Sunday, February 21, 2016
A Pacific storm will move over the area Monday in northwest flow and mix with some cold air drawn southwards from the Canadian Plains, starting snows around midday and lasting through Tuesday morning.
Sunday night: Becoming mostly cloudy with lows around 10 in Craig and teens in Steamboat.
Monday: Chance of snow in Craig and snow likely in Steamboat and the mountain with accumulations around an inch in Steamboat and 1-3” on the hill. Breezy westerly winds with highs around 30 in the valleys and in the 20’s on the mountain.
Monday night: Chance of snow in Craig and snow likely in Steamboat and the mountain with accumulations of 1-3” in Steamboat and 3-6” on the hill. Breezy westerly winds turning northerly with lows in the teens.
Saturday, February 20, 2016
A mostly dry wave mostly to our north will drag a bit of cool air over our area tonight into tomorrow morning with mostly sunny skies forecast for the day.
Saturday night: Becoming mostly cloudy with lows around 10 in Craig and teens in Steamboat.
Sunday: Mostly sunny with highs in the 30’s in the valleys and around 30 on the mountain, with breezy westerly winds.
Sunday night: Mostly cloudy with lows around 10 in Craig and teens in Steamboat.
Friday, February 19, 2016
Some moisture in westerly flow will bring partly cloudy skies with a small chance of minimally accumulating snow showers on the hill while the valleys will see partly sunny skies for Saturday.
Friday night: Becoming mostly cloudy with lows around 10 in Craig and teens for Steamboat.
Saturday: Partly sunny with highs in the 30’s in the valleys. Partly cloudy with high temperatures around 30 on the mountain with a small chance of minimally accumulating snow showers.
Saturday night: Partly to mostly cloudy with lows around 10. A small chance of snow showers on the mountain with minimal accumulations.
Thursday, February 18, 2016
After almost 4” of snow in 2.5 hours late this afternoon into this evening in Steamboat Springs, snows will end by around midnight before mostly sunny skies return for Friday.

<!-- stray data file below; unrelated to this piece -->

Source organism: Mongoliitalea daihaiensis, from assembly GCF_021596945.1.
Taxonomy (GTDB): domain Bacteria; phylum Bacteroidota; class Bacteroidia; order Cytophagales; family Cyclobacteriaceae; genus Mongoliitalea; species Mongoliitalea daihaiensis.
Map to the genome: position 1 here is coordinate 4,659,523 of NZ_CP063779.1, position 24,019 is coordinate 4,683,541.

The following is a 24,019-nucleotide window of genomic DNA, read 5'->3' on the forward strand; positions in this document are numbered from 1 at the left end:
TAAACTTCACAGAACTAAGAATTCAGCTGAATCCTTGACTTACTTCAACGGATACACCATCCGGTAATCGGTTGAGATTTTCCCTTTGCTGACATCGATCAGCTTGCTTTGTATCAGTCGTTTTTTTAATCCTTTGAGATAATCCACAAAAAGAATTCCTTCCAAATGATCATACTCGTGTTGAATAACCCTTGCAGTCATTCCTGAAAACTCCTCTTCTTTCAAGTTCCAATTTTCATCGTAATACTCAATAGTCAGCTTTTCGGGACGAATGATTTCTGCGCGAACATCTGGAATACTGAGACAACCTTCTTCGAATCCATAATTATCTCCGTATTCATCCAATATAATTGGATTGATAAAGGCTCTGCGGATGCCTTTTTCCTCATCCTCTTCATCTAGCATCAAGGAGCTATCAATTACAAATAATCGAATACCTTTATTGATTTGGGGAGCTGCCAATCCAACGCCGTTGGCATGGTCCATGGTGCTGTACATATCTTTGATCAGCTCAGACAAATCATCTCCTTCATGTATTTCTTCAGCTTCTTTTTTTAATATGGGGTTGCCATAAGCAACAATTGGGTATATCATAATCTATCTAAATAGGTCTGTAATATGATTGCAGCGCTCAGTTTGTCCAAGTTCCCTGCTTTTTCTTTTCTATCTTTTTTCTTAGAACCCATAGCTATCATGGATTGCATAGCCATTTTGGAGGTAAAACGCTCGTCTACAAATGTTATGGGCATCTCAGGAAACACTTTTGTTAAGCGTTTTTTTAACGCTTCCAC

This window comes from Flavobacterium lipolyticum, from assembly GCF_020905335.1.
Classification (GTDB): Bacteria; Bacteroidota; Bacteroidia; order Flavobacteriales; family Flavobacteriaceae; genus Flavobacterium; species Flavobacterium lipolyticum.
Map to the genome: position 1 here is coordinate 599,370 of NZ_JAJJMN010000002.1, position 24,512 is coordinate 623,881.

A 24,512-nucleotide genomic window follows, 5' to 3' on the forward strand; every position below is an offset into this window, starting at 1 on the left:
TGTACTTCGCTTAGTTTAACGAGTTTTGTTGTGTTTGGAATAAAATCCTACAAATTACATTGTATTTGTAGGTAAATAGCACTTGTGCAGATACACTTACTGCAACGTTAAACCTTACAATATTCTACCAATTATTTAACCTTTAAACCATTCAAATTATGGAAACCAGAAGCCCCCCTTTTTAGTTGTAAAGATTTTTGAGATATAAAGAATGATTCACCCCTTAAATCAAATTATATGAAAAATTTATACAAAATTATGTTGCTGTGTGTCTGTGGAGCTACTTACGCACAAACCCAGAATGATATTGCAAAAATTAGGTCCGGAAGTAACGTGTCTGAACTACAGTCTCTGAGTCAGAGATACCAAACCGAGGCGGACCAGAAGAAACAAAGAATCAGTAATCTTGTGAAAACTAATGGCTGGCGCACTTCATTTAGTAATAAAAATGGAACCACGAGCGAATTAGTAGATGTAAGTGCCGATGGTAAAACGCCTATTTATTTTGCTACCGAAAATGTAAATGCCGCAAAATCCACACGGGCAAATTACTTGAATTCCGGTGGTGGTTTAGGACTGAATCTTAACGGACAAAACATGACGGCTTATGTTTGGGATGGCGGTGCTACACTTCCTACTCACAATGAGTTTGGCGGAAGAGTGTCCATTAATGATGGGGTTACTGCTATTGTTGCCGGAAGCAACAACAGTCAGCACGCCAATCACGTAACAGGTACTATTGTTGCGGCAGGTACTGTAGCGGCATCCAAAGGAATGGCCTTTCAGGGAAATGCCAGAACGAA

Thursday night: Snows should end before midnight with skies turning partly cloudy and winds decreasing, but still remaining breezy, leaving 4-6” for the Friday morning ski report. Lows in the teens.
Friday: Mostly sunny with highs in the 40’s in Craig, 30’s in Steamboat and around 30 on the mountain. Breezy southwesterly winds with gusts up to 25 mph.
Friday night: Lows in the teens in Craig and around 20 in Steamboat.
Don’t let the current sunny skies fool you as this is a slot of dry air ahead of the very windy storm timed to cross the Steamboat Springs area late this afternoon. Gusty southwest winds will veer to the west and become stronger around and behind the frontal passage, with several hours of intense snowfall leading to blowing snow and difficult travel conditions around sunset.
Snowfall should be over by midnight, leaving 3-6” on the hill for the Friday morning ski report. Skies will become partly sunny on Friday before a weak wave to our north brings cooler temperatures and the threat of very light snow showers for early Saturday.
Drier air for Sunday promises a sunnier day before moisture increases late Monday ahead of a wave traveling over the West Coast ridge. This is an interesting development since some cold air from the Canadian Plains is forecast to mix with this wave, bringing some snows to the area on Tuesday.
The westward extent of the cold air over the Canadian Plains has been a key variable in our snowfall this winter. From about mid-December through early February, the West Coast ridge associated with El Nino events had been attacked from the west with Pacific energy and from the east by the cold air over the western Canadian Plains. We have done very well with snowfall as the moist Pacific air undercuts the ridge and overruns the cold Canadian air.
These last 10 days have seen the cold air move eastwards, bringing very cold air and winter weather to the East Coast, but leaving the West Coast ridge stronger and warmer, reducing the threat of snowfall for our area. I am hopeful that the cool air for the Tuesday storm marks a westward expansion of the cold Canadian Plains airmass and a return to a more active weather pattern.
Another drier and weaker wave is forecast to cross north of the area around Thursday, but current forecasts have no precipitation associated with this disturbance.